“A Giant called All Paunch, who was of an incredible Height of Body, not like him whose Picture the Schollers of Cambridge goe to see at Hogmagog Hills, but rather like him that ought the two Aple Teeth which were digged out of a well in Cambridge, that were little less than a man’s head. When I was a boy, about 1724, I remember my father or mother as it happened I went with one or other of them to Cambridge……always used to stop and show me and my brother and sisters the figure of the giant carved on the Turf; concerning whom there were then many traditions, now worn away. What became of the two said teeth I never hear.”
Lethbridge using rather unusual archaeological methods apparently revealed this figure, or as it turned out figures and although his work was criticised, traces of his giants remain and his theories have relevance to Cherry Hinton’s spring head. Does the name of the camp remember Wandle, an ancient God or Woden, a deity often associated with water?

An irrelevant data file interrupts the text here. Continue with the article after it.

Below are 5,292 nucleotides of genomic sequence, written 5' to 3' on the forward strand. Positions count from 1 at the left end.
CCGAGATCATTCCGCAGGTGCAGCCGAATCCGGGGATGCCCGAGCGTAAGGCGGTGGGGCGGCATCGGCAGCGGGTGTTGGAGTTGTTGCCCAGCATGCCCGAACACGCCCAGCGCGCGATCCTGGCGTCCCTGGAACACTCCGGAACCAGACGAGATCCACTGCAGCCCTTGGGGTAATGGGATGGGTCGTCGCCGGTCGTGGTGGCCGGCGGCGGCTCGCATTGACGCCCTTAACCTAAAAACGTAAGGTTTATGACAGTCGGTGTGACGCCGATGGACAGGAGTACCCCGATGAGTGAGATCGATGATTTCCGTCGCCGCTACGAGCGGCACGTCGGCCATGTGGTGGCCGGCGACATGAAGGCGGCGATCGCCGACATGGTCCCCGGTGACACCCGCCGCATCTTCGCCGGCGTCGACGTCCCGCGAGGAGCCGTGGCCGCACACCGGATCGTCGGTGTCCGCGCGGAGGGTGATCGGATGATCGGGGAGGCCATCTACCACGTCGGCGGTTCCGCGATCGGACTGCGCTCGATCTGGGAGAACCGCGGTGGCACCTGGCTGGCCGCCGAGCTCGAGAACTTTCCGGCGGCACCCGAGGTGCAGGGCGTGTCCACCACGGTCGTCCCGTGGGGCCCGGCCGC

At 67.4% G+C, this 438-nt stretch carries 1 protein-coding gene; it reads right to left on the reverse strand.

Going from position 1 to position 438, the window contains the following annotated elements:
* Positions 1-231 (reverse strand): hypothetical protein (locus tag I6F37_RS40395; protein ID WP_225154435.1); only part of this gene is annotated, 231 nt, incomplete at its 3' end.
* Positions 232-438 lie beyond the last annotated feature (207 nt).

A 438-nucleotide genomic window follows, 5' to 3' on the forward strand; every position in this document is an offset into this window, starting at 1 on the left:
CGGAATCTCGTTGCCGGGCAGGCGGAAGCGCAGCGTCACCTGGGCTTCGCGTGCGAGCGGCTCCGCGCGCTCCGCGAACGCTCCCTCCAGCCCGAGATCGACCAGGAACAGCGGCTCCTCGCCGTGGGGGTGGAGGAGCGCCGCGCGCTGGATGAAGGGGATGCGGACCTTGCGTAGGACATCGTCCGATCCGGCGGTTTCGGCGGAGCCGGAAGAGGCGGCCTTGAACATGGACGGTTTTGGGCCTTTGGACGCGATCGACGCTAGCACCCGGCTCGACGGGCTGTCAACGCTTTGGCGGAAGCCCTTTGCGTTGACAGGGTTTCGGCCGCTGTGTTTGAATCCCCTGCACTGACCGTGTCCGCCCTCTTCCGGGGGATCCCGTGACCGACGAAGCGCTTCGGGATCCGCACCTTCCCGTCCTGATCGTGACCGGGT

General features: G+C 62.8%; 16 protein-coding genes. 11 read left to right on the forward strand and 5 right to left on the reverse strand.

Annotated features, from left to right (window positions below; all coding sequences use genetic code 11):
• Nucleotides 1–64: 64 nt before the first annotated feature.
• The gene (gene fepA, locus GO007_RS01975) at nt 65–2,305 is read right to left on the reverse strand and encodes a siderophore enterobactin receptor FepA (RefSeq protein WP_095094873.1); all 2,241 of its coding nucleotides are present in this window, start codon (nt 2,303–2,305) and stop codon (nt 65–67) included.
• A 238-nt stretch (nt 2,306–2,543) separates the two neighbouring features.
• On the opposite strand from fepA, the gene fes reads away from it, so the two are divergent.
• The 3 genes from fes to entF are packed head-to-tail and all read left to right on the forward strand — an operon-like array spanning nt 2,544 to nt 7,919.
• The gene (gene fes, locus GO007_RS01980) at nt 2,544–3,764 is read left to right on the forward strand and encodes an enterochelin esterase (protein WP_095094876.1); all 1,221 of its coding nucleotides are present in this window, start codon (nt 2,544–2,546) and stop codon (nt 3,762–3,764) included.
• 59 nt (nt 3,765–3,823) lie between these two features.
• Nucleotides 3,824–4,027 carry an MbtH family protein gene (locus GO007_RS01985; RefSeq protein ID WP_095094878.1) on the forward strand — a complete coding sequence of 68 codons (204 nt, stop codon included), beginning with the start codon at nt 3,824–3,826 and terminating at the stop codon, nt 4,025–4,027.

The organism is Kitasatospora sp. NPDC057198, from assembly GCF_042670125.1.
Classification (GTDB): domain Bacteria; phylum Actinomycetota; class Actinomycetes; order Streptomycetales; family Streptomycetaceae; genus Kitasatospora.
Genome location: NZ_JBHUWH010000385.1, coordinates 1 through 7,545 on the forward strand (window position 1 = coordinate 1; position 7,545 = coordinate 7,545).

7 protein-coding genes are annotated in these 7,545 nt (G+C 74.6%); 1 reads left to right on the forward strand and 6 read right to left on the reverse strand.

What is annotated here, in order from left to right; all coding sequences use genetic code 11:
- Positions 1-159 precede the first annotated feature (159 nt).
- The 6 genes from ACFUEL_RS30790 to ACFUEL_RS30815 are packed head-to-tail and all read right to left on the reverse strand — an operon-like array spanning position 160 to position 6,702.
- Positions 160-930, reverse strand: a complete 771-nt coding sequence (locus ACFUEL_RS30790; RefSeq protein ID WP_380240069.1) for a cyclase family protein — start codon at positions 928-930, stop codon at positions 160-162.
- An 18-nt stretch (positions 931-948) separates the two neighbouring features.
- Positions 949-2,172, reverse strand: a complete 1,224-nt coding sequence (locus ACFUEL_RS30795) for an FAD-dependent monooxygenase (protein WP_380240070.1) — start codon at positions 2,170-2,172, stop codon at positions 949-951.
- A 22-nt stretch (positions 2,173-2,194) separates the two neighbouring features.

Or does as the Cherry Hinton Chronicle of 1854 records in 1854 the discovery of Iron Age burials unearthed locally on Lime Kiln Hill whose the skeletons were unusually tall gave rise to the legend!?
The Footprint stone
Across the road from the spring head at the Robin Hood and Little John Inn is a curious stone. Rather unceremoniously placed by the car park the large round stone looks like a glacial erratic and clearly left there or placed there at some time. But why? A closer inspection reveals it to be hollowed out and the hollow is like a footprint or more like a shoe, around a size 11 as it fits my shoe well!
Carved foot print stones are widespread, often associated with prehistoric burial chambers as far afield as the Calderstone at Liverpool to a burial chamber Petit-Mont Arzon in Brittany, France. The Romans too carved such footprint stones inscribing them with pro itu et reditu, translating as‘for the journey and return’, the tradition would be to place one’s feet before and then after the journey as a good luck. Footprint stone and wells are not infrequently met. There are two in Kent for example, St Mildred’s or St. Augustine’s stone near Sandwich (now lost) and the Devil’s footprint at Newington once associated with a barrow (now lost). So there might be some precedence?